Given the titles of Sleeping Trees’ manic comedies Western? and Sci-Fi?, you’d be forgiven for expecting a pair of formal satires packed with in-jokes, niche references to classic westerns and sci-fi movies, and self-satisfied deconstructions of the eponymous genres. But the three writer-performers of the Sleeping Trees collective – Joshua George Smith, John Woodburn and James Dunnell-Smith – are canny enough to know how stale that would be. They opt instead for broad-brushstroke humour, combining slapstick, gurning, straightforward but often brilliant gags, and very impressive sound design to deliver an exuberant, unflagging evening of entertainment.
The plays, such as they are, have the frenetic silliness and brio of farce, but they’re not really farces – the situations are too whimsical to be excruciating, and explode too quickly to allow the building of any comedic tension. Rather, the appeal lies in the chemistry of the three leads. Dunnell-Smith is the zany one: his hyperactive jaw and eyebrows complement the lability of his voice, which can rise with little notice from a tremulous Brian Blessed-esque basso profundo to a quavering pantomime treble. Woodburn, who times a mean pause and is no slouch in the facial expression department, frequently uses his body to very funny effect. The round face, large eyes and incredulous demeanour of George Smith make him the perfect straight man – though he plays his fair share of wackos and weirdos with aplomb.
Each play contains about a dozen characters – perhaps a couple of dozen if you count the inanimate objects brought to life by the three actors. There is no traditional mime in the plays, but since there are no sets or props either, it’s up Dunnell-Smith, Woodburn and Smith to concoct entire and disparate environments using only their bodies and hands. They deserve much credit for creating, out of thin air, sets we can really visualise and objects that are instantly or surreally identifiable – a hoverboard, a strip-club pole, hangmen’s nooses, fire, asparagus, and, in a particularly brilliant piece of physical comedy by Woodburn, tumbleweed. We’re also given narratives we can follow: both plays loosely follow the maturation of one character as he comes to realise his destiny in the face of villainous dastards.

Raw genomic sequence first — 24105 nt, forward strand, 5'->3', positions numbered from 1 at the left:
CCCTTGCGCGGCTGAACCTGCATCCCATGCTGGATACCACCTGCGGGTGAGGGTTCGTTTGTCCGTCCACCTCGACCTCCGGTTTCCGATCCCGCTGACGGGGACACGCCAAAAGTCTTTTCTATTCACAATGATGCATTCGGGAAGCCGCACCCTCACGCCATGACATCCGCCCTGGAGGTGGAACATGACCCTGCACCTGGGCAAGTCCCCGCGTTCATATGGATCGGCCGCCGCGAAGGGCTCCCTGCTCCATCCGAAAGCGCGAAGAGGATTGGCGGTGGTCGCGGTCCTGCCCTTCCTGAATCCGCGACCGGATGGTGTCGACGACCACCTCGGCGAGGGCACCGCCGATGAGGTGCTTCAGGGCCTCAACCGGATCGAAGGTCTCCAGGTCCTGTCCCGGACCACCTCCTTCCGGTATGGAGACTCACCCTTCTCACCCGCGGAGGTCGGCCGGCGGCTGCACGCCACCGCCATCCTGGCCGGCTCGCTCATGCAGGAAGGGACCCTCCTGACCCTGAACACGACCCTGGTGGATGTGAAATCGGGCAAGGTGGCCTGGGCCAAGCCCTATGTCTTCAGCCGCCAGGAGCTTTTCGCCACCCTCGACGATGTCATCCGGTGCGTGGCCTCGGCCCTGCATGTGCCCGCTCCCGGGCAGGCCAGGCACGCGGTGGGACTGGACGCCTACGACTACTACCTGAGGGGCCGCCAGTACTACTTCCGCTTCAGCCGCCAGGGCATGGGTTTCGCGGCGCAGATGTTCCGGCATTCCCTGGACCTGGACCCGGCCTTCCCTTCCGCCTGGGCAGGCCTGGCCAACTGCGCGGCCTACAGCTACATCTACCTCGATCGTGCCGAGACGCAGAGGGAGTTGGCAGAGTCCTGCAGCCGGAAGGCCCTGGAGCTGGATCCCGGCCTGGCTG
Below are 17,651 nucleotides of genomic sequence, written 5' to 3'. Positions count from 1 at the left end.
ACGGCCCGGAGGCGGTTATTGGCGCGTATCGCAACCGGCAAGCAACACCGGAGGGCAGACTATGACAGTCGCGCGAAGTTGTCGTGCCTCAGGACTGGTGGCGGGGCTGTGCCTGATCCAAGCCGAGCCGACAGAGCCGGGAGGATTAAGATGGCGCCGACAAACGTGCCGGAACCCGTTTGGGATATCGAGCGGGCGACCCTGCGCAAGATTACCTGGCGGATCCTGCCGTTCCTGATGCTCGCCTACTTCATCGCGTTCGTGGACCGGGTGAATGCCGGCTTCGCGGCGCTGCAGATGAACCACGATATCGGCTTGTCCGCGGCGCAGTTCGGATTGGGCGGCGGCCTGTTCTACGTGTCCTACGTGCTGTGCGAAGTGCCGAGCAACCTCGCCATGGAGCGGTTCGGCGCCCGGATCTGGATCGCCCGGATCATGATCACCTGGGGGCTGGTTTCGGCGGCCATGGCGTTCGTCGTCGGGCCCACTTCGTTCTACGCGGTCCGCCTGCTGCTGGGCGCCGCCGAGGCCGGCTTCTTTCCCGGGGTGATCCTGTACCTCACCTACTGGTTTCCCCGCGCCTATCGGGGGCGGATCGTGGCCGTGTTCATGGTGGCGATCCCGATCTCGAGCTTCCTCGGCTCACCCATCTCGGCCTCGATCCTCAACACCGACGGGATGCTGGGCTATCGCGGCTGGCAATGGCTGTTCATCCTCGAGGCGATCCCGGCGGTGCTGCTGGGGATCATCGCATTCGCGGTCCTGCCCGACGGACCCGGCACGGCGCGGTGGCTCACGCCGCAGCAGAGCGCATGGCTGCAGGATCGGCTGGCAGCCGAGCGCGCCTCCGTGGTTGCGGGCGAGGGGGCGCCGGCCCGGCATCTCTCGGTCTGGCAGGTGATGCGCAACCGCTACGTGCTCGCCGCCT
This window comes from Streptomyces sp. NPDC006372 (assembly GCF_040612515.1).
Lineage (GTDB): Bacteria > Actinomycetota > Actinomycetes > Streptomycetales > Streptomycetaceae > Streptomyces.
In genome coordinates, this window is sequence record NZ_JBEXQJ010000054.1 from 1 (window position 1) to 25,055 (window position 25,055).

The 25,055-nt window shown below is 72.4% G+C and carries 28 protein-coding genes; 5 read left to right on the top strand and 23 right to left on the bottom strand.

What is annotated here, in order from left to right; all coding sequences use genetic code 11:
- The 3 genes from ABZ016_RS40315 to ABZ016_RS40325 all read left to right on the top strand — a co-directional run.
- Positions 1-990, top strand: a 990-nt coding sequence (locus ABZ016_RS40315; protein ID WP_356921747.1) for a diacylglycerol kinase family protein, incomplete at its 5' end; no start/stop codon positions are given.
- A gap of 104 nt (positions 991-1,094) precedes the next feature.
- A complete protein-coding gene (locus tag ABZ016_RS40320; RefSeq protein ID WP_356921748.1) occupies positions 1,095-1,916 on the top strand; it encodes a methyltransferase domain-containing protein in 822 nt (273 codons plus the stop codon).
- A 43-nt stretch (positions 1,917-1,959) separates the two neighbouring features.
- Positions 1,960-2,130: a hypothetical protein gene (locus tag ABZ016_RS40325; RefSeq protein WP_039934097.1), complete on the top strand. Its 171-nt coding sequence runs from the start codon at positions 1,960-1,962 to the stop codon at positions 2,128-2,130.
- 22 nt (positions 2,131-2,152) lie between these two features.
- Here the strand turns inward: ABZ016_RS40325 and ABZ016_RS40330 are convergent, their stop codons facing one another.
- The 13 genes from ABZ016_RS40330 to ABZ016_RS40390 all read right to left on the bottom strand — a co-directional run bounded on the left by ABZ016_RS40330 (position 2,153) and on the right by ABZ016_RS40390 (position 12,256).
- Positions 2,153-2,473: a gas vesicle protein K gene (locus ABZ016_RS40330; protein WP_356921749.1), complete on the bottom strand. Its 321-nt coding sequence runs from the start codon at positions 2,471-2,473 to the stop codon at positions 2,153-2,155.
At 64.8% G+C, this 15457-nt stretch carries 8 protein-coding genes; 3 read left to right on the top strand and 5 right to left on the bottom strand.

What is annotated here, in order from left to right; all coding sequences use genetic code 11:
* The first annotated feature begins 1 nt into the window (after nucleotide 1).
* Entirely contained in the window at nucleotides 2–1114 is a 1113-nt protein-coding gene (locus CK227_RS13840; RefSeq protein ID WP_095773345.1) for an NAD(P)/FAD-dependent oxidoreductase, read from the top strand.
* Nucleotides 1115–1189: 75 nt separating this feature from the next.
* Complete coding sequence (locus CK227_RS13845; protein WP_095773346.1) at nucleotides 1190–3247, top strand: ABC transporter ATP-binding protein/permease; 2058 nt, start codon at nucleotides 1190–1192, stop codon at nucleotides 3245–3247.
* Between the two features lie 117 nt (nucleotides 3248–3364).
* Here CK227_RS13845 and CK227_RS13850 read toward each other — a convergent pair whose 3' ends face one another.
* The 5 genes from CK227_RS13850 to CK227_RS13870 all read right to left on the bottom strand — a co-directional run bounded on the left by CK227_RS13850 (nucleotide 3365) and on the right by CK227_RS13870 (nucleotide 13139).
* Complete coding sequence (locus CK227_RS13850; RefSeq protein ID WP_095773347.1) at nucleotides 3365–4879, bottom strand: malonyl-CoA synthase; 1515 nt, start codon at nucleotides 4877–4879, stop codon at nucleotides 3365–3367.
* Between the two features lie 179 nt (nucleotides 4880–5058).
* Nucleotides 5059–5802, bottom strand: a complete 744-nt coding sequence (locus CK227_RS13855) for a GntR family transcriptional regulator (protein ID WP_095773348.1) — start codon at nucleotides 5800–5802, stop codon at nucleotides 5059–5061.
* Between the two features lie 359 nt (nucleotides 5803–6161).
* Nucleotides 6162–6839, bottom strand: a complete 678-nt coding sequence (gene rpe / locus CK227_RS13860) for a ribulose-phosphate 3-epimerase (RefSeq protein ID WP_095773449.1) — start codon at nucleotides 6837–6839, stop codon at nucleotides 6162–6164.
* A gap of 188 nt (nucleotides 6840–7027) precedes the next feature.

The sound design is impeccable: the trio clearly wrote the script with tight audio (and occasionally visual) cues in mind, and in the rare instances of misalignment the actors ad lib skilfully. Towards the end of Western? the smoke machine malfunctioned, belching vapour until the actors were shrouded in fog, but this mishap was handled beautifully by all three, whose commitment, wit and interplay meant we forgave a higher-than-average amount of corpsing.
Ben Hales, a multi-instrumentalist who sits in the corner bedecked in glaringly genre-appropriate clothing, provides the musical backing for both plays. In Western? he’s particularly busy, playing harmonica, acoustic and electric guitar, cymbals and keyboards. Each play also features a decent musical number by the trio.
Occasionally the mad tonal shifts fall flat: early in Western?, the murder of an innocent, heavily pregnant mother-to-be of twins is treated more or less as comic detritus, leaving an incongruous aftertaste, while some may be slightly wearied by the intensity of the intergalactic hijinks in Sci-Fi? towards the end. It’s also fair to say that references to Titanic and The Crystal Maze detract from the hermetic world the performers have created, where influences from pop culture are general rather than specific. But neither play outstays its welcome, and by the end our imaginations have only been enlivened by the evocative possibilities of physical comedy and of extraordinarily resourceful direction.
Sleeping Trees were performing as part of Incoming festival 2017. Click here for more of the programme.